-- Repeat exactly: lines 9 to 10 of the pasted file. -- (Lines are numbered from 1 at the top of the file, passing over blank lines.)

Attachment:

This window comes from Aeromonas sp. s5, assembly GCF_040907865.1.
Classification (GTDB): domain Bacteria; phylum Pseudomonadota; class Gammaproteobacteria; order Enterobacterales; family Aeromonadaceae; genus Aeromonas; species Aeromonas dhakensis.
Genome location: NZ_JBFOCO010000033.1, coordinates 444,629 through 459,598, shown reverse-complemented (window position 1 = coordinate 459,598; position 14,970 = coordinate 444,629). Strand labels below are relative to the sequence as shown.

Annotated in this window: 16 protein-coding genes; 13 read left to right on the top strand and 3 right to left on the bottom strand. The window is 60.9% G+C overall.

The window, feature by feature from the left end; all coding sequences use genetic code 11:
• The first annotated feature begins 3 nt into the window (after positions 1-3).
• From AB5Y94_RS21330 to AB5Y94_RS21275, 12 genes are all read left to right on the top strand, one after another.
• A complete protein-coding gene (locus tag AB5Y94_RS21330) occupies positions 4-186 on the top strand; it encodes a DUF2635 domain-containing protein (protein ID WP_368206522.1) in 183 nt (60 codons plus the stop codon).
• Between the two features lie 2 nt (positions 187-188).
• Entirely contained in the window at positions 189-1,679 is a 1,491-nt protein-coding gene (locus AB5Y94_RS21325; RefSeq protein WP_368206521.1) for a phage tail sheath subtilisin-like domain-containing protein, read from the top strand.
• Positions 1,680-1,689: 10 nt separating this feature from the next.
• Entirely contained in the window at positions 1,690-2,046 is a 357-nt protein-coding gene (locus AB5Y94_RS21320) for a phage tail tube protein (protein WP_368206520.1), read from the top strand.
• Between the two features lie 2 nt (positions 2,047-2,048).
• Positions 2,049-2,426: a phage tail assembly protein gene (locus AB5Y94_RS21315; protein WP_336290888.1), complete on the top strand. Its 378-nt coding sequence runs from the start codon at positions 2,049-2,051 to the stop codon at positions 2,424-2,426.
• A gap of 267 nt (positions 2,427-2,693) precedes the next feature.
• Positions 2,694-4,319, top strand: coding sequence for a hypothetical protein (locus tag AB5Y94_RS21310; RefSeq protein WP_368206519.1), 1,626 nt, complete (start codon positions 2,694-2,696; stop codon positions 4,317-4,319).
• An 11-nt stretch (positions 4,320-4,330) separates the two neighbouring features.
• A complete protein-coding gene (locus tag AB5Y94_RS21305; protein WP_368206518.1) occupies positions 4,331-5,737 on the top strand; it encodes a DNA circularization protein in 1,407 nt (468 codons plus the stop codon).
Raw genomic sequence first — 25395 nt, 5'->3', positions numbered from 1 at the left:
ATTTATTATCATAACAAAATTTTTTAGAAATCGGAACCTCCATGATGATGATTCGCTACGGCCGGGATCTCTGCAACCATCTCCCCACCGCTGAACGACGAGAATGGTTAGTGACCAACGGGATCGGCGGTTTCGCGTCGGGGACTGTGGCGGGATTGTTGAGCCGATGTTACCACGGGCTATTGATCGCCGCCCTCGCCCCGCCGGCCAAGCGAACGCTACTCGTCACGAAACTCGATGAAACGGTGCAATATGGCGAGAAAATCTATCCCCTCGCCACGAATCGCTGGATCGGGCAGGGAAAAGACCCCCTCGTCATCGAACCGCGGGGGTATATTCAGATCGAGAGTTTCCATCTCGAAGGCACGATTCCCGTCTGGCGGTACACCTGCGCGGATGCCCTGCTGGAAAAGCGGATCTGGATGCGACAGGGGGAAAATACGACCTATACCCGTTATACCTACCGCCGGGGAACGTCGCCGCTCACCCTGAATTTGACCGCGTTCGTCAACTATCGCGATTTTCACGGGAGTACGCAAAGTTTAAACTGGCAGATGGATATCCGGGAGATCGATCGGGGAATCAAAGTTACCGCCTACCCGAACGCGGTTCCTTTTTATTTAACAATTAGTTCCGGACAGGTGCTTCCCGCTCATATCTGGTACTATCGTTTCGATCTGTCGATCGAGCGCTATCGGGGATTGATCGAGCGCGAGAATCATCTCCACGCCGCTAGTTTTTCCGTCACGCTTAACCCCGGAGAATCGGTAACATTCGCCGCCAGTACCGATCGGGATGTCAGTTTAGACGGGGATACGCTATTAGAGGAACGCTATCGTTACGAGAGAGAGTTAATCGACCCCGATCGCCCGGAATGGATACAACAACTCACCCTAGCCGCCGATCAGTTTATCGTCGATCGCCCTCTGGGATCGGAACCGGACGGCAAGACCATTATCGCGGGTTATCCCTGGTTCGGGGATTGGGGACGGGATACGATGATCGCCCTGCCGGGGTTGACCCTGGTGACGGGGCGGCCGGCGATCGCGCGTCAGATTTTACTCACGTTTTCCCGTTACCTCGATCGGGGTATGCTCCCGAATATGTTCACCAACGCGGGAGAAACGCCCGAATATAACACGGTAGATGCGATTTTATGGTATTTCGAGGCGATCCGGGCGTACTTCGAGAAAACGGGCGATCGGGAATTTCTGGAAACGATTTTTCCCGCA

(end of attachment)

• Between the two features lie 2 nt (positions 187-188).
• Entirely contained in the window at positions 189-1,679 is a 1,491-nt protein-coding gene (locus AB5Y94_RS21325; RefSeq protein WP_368206521.1) for a phage tail sheath subtilisin-like domain-containing protein, read from the top strand.